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Teddy and the "Great White Fleet"

"The bride at every wedding”! “Speak softly but carry a big stick”! Words of wisdom from a President of the United States, who spoke with a booming voice, had opinions about everything and refused to back down from a fight. His daughter, Alice, claimed that he “Wanted to be the bride at every wedding and the corpse at every funeral’’! He wrote over fifty books in his relatively short life. Explored unknown areas of Amazonia and Africa, was the only “Conservationist”, who had every trophy head of now endangered world species that he shot, nailed to the walls of his home in Sagamore Hill. He was a boxing champion who suffered poor eyesight and severe asthma yet became a rancher in the Dakota’s, a Police Chief, Governor of New York, Asst. Secretary of the Navy, heroic Cavalry Colonel who led the charge up San Juan Hill in the Spanish American War and winner of the Noble Peace Prize for negotiating an end to the Russo-Japanese War. This was a man you did not piss off. “Remember the Maine!” The key to Teddy Roosevelt was in his awareness of world events. While at Harvard he wrote a book, The Naval War of 1812, published in 1882, examining America’s naval engagements against the British, the greatest sea power of its time. This book manifested his belief that our country must have a strong modern navy. He believed sea power was America’s destiny and continually advocated for it until his death in 1919. As Assistant Secretary of the Navy, under President McKinley, Roosevelt was aware of the aging of our Navy and began the process of updating the fleet when our battleship Maine exploded and sank in Havana Harbor. This brought us to war with Spain and its colonies. Though Teddy resigned as Assistant Secretary of the Navy to lead his own famous volunteer cavalry regiment, the war proved to Roosevelt that though the United States was victorious on land and sea, our Navy was out of date compared to the burgeoning sea power of Russia, Britain, and Japan amongst others. If we had to fight these newer powers and not the rotting Spanish Navy, we would lose. Roosevelt ran on McKinley's ticket as Vice President in 1901 and when McKinley was assassinated Roosevelt became President. On the International scene, the Russo-Japanese War of 1904-1905 was a naval bloodbath. The opposing fleets were modern fighting machines for their day and pummeled each other. Japan ended in crushing Russia in most of the major sea battles. To Roosevelt, it signaled the time had come to refit the entire United States Navy into a modern fleet that could, for the first time in our history, project United States power throughout the world. He publically pressed to rebuild, and as a result, new larger "dreadnaught’’ battleships and up to date destroyer-torpedo ships were built by1907. “Preparing for “The Great White Fleet” Once President Roosevelt knew that the “state of the art” Navy was ready, Teddy, who could never refrain from showing off anything, decided it was time to “strut his stuff “clear around all the oceans and major ports of the world. But hold up El Presidente! Not so fast. There were other logistics to consider. One troubling aspect of projecting long-range sea power was learned from the Russian fleet’s most obvious weakness. All these ships required massive amounts of coal to fuel their giant engines plus fresh water, food and ammo. Russia was crippled by its inability to adequately resupply their ships due to their distance from major friendly ports. Japan, fighting closer to home, had less of a problem. Roosevelt, being a man who disdained failure, had to find ways to override this issue. Even with the new territories of Guam and the Philippines added as a result of our victory in the Spanish American War, more places to supply the fleet with coal and supplies were needed. A fleet of coal and supply ships was the answer. He procured 38 of them to follow the fleet at a distance. “All aboard!” The enormous fleet, it’s battleships and destroyers painted gleaming white with gold and red, white and blue highlights was ready to sail in the waning days of Roosevelt’s presidency. Journalists nicknamed it “The Great White Fleet”. He gave the fleet orders to depart for a world tour from Hampton Roads, Virginia on Dec 16, 1907 and was there to cheer them on. It consisted of 16 modern, giant, dreadnaught battleships, 6 new torpedo equipped destroyers, 38 supply ships and 14,000 sailors to crew them. In two years they covered 43,000 nautical miles and visited twenty major ports of countries in the Atlantic, Pacific, Indian and Mediterranean Oceans led by the flagship Connecticut under the command of Rear Admiral Robert Evans and later Charles S. Sperry. It is interesting to note that this great voyage was being undertaken while the Panama Canal was being constructed but not ready for use. President Roosevelt had undertaken its construction in 1904 so that vessels could reach the Pacific from the Atlantic quickly. The "Great White Fleet” did not have that option. Instead, they had to take the circuitous route around the treacherous Cape Horn between the southernmost bottom of South America and Antarctica. This was the largest fleet to ever traverse this turbulent area and they did so without a major mishap. In every port visited, “The Great White Fleet” was met by tremendous crowds. They sailed to Trinidad, Brazil, Chile, Mexico, Hawaii, New Zealand, Australia, The Philippines, Japan, China, Ceylon, Egypt, and Gibraltar. The fleet was seen on the high seas by virtually every major sea power. The Fleet also sent ships on a humanitarian mission to help the survivors of a major earthquake in Sicily that their ancestors remember to this day. Then the fleet sailed back arriving at Hampton Roads, Virginia, on Feb. 22, 1909. And who was waiting at the dock?? You got it! Teddy Roosevelt himself, cheering while inwardly wishing he was the Admiral that day.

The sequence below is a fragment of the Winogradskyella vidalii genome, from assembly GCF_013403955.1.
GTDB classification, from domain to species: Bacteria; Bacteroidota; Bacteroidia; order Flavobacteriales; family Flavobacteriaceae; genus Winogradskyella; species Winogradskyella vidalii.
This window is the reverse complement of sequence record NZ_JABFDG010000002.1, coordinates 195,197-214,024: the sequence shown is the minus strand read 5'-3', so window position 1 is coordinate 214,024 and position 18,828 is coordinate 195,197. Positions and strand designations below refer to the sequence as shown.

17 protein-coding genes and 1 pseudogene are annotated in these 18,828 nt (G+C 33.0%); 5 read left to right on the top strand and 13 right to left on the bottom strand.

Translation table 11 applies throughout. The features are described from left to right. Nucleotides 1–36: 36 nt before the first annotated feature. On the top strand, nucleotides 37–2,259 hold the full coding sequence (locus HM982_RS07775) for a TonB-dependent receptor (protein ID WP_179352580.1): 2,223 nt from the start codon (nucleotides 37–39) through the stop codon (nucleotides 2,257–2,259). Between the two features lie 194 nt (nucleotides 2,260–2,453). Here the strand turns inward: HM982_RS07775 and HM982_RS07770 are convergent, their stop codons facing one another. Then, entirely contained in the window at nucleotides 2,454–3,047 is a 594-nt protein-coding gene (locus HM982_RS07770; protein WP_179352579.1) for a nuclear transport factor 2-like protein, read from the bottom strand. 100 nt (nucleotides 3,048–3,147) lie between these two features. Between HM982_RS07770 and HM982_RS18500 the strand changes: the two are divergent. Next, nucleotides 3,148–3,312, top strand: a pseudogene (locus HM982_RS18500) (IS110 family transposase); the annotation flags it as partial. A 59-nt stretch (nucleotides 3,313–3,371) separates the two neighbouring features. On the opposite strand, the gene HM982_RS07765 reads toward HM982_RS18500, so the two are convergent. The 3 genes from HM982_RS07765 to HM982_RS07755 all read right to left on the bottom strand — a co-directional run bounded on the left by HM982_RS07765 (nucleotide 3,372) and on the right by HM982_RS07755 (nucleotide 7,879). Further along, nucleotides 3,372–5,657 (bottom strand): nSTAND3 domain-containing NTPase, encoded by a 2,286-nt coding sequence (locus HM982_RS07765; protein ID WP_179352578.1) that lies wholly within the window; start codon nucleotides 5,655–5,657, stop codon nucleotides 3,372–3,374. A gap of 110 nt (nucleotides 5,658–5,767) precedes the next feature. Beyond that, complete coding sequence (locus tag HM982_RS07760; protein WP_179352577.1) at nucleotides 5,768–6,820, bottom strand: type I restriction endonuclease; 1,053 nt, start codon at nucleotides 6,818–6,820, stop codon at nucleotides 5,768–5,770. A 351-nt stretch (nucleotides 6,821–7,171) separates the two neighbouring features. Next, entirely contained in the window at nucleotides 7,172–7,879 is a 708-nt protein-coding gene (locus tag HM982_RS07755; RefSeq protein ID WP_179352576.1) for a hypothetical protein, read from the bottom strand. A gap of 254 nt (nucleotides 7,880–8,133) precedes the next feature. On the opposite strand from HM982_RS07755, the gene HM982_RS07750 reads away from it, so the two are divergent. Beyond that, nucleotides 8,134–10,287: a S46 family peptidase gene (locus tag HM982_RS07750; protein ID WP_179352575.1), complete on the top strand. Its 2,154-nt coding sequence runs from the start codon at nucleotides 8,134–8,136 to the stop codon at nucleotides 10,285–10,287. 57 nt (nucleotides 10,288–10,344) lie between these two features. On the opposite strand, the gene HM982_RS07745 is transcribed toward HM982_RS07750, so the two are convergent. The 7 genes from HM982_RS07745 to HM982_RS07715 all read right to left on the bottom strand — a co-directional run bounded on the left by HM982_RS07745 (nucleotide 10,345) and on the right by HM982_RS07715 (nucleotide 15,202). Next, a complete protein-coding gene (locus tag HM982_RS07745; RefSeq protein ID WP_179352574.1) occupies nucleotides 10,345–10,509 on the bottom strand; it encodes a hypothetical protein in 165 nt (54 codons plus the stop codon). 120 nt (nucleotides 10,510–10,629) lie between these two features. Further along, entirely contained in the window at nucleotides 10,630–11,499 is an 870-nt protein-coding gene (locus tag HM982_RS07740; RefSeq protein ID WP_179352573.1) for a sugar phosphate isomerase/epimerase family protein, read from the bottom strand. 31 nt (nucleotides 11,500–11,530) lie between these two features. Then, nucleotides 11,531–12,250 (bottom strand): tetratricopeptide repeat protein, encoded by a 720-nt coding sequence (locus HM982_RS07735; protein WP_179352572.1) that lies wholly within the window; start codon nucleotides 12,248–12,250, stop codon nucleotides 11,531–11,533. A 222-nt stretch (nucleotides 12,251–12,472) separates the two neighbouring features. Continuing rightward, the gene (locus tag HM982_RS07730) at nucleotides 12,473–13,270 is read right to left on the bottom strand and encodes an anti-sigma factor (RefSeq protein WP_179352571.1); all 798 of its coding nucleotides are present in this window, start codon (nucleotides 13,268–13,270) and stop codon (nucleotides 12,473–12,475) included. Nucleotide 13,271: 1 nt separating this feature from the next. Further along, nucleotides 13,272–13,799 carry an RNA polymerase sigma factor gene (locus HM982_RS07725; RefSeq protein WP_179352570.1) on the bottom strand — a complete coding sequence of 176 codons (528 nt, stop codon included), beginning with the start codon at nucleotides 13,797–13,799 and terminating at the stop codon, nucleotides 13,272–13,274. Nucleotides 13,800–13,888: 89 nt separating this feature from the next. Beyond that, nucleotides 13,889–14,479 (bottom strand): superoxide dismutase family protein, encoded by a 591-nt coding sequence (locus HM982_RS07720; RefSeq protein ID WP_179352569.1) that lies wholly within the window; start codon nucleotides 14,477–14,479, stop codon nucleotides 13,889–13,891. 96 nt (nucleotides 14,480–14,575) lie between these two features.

There are many lessons to be found in the building and world display of ‘The Great White Fleet”. The heyday of the “dreadnaught” battleship only lasted a relatively short time in history. The ones that the U.S.A. built for this fleet quickly displayed engineering flaws such as far too deep keels, and bows that did not have flair to deflect heavy seas. They were not tested in battle at that time and later their guns had to be raised and refitted to work properly. The side armor of the ships was insufficient and of course, they consumed massive amounts of bulky coal. Future battleships would be built with big bow flairs to cut through the heaviest seas; they would be designed as a group and not singly to reducing cost and inefficiency and would be powered by diesel engines rather than cumbersome coal. It is important to note that the competition to build bigger, better, and deadlier fleets amongst the world powers at the beginning of the twentieth century was one of the most important causes of World War I in 1914. When “The Great White Fleet’’ was built and deployed Roosevelt never imagined that he was adding to the lethal arms race that would take the life of his son, Quentin, in France. He never fully recovered from that loss. I am equally sure that his display of the giant fleet was a show of force, at that time, warding off the possibility of war with Japan which was already gobbling up parts of China and Korea with one eye on the Philippines. But that show of might had only a tenuous effect. World War I led directly into World War II. Some historians claim it was actually one war with a pause in the middle. It was viciously fought at sea and dreadnaughts would meet their match in faster destroyers and deadly submarines. All the combatant countries took heavy losses in the sinking of their largest dreadnaught battleships. Names like Arizona, Banham, Bismarck, Tirpitz, Ise, Mutso, Prince of Wales, Royal Oak, Yamamoto, and so many others have passed into history by being either sunk in war, scrapped for metal or as a museum. Today we and other nations are building aircraft carrier after aircraft carrier to project sea and air power on the oceans of the world. Where does it end? I wonder what Teddy Roosevelt would say? I think I’ll visit Sagamore Hill and have a chat with him. I love that place and I am sure he would have something to say, even now. Names of the dreadnaughts in the Great White Fleet. Connecticut (Admirals Flagship), Kansas, Louisiana, Vermont, Georgia, New Jersey, Rhode Island, Virginia, Maine, Minnesota, Missouri, Ohio, Alabama, Illinois, Kearsage, Kentucky (Alabama and Maine were later replaced by Nebraska and Wisconsin) Names of torpedo boat destroyers; Hopkins, Hull, Lawrence, Stewart, Truxtun, Whipple. C. 2019 by Mark C.(Sea) Nuccio. All rights reserved. Contact the author at---mark@designedge.net